Normal lavatories use between six and 12 litres for each flush and account for 30%-40% of a household’s water use, so the new loo will slash water bills significantly.
Cape Town civil engineer Jonny Harris, who attended the World Toilet Day Dialogue at UCT on Monday, designed the micro-flush toilet. Harris said in an interview at the event that the plastic version of the new loo was already being manufactured in Cape Town and would be available in January.
“But the first six months of production are already pretty committed. We’ve got a lot of interest from customers waiting to buy.”
Natural vortex shape
It is called the Arumloo, after the arum lily, which has a natural vortex shape.
Harris said the toilet mimicked nature, drawing inspiration from “the function and beauty” of the arum lily.
“We’ve taken that vortex shape for the bowl of the toilet. The vortex shape is found repeatedly in nature and represents the easiest flow path for a fluid. By mimicking this vortex shape, and a circular flush motion, the toilet is able to use less water to clean the bowl and clear waste past the water seal.”
One of the attractions of the Arumloo is that it can be used in towns and cities where it is connected to the urban sewerage system, but can also be used in areas where there is no sewerage system, as it can be connected to a septic tank or on-site treatment system.
Harris said this makes it a toilet that could be used in the affluent suburbs and under-serviced informal settlements.
“The idea is to try to bring equity into sanitation,” Harris said, adding that the next step was to develop a ceramic version of the toilet.
In his testing of the efficacy of the system, Harris used “faeces” made out of soya paste.
Six of these samples, each weighing 50g, plus four “scrunches” of loo paper, can be flushed away with 1,75 litres of water. The Arumloo has a small flush button for liquids only, which uses 0.75 litres a flush. This brings the average water use to less than 1 litre per flush. The loo was developed with funding from the Water Research Commission and other investors.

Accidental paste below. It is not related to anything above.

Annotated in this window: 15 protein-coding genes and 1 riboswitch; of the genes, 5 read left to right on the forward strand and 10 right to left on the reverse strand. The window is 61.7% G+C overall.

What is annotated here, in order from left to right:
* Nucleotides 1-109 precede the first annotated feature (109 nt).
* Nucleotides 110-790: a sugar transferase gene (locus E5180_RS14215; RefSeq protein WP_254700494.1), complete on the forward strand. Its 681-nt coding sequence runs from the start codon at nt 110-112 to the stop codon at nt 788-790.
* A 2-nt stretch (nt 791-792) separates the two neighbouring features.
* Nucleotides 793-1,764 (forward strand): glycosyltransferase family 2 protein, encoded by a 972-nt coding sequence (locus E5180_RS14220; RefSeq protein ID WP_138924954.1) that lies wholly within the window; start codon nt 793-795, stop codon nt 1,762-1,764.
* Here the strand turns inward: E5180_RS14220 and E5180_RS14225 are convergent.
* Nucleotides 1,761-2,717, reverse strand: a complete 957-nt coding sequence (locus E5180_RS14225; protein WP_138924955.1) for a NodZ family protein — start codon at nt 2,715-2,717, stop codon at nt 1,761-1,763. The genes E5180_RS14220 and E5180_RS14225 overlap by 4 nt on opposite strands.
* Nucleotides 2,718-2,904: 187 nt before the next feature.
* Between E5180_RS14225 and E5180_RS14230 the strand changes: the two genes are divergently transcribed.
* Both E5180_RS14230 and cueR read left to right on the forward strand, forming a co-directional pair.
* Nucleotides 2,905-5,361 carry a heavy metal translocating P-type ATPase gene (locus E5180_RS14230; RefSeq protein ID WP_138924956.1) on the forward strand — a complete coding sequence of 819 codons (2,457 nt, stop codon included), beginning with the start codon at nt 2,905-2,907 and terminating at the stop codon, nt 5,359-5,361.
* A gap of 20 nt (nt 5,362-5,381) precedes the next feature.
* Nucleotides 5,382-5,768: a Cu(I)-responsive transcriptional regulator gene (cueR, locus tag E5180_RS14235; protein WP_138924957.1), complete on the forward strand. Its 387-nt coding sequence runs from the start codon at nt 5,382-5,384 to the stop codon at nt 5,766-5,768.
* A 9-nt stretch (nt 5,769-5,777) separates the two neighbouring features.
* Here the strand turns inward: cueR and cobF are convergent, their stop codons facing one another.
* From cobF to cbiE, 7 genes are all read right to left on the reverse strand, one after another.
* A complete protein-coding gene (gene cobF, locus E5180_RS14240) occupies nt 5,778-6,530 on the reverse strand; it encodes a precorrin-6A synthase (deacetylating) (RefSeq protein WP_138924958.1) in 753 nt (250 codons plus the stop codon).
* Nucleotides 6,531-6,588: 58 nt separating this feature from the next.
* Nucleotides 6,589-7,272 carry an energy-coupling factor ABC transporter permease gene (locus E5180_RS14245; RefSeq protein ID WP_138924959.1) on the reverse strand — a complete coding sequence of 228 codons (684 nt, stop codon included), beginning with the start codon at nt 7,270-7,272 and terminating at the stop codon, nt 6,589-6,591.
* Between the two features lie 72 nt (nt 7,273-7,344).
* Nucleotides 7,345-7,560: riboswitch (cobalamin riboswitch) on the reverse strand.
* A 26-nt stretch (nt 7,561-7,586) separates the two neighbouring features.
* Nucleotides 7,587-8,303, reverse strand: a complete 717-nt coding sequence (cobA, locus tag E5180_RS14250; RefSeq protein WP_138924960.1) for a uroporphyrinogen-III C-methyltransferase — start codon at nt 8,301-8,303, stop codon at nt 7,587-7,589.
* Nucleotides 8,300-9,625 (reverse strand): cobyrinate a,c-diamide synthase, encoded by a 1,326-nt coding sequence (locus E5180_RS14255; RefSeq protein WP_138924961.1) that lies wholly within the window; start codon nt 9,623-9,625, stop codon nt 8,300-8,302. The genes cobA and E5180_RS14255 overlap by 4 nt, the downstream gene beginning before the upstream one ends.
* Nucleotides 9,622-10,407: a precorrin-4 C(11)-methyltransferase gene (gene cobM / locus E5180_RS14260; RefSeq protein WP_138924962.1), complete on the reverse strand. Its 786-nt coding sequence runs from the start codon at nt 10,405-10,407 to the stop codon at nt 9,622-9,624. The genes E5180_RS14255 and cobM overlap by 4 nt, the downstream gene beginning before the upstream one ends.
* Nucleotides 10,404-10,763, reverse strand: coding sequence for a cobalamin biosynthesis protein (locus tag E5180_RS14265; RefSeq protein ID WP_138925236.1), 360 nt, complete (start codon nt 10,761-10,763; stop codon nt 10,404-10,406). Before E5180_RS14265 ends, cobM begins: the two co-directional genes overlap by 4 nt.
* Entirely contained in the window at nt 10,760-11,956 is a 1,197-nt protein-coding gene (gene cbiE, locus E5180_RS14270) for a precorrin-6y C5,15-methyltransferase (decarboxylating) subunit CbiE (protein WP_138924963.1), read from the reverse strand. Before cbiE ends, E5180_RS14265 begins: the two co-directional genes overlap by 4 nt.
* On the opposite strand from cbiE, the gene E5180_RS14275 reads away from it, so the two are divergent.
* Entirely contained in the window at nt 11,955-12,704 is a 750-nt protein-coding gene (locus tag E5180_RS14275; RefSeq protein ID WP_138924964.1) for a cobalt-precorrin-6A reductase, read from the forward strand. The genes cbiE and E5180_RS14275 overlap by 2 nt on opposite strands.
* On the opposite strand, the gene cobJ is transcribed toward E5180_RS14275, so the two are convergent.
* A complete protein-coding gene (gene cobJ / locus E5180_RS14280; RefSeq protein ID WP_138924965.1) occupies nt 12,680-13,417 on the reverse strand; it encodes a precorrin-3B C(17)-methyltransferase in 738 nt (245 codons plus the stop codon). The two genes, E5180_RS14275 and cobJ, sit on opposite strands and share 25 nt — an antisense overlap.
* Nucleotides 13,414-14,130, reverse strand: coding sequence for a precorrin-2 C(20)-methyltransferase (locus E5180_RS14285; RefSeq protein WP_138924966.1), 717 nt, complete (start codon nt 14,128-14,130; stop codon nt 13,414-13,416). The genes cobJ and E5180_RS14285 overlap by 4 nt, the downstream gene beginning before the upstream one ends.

Dr Sudhir Pillay of the Water Research Commission (WRC), said at the dialogue meeting that the design of the lavatory had not changed for 150 years, but circumstances had. One of them was the increasing scarcity of fresh water.
“With climate change, droughts are becoming more frequent. By 2030, water demand is forecast to outstrip supply in South Africa. So with that in mind, is it right to take clean drinking water into toilets and pollute it with poo and pee?” Pillay said.
The WRC had help fund the Arumloo because of its low water usage. The United Nations (UN) established World Toilet Day to highlight the “sanitation crisis”.
Around 60% of the world’s population does not have a lavatory at home, while one-third of schools worldwide provide no toilet facilities. The UN says the world is not on track to reach Sustainable Development Goal 6, which is for everyone to have a toilet by 2030.
“Today 4,5 billion live without a safe toilet and 892 million people still practice open defecation. The impact of exposure to human faeces on this scale has a devastating impact on public health,” the UN website said.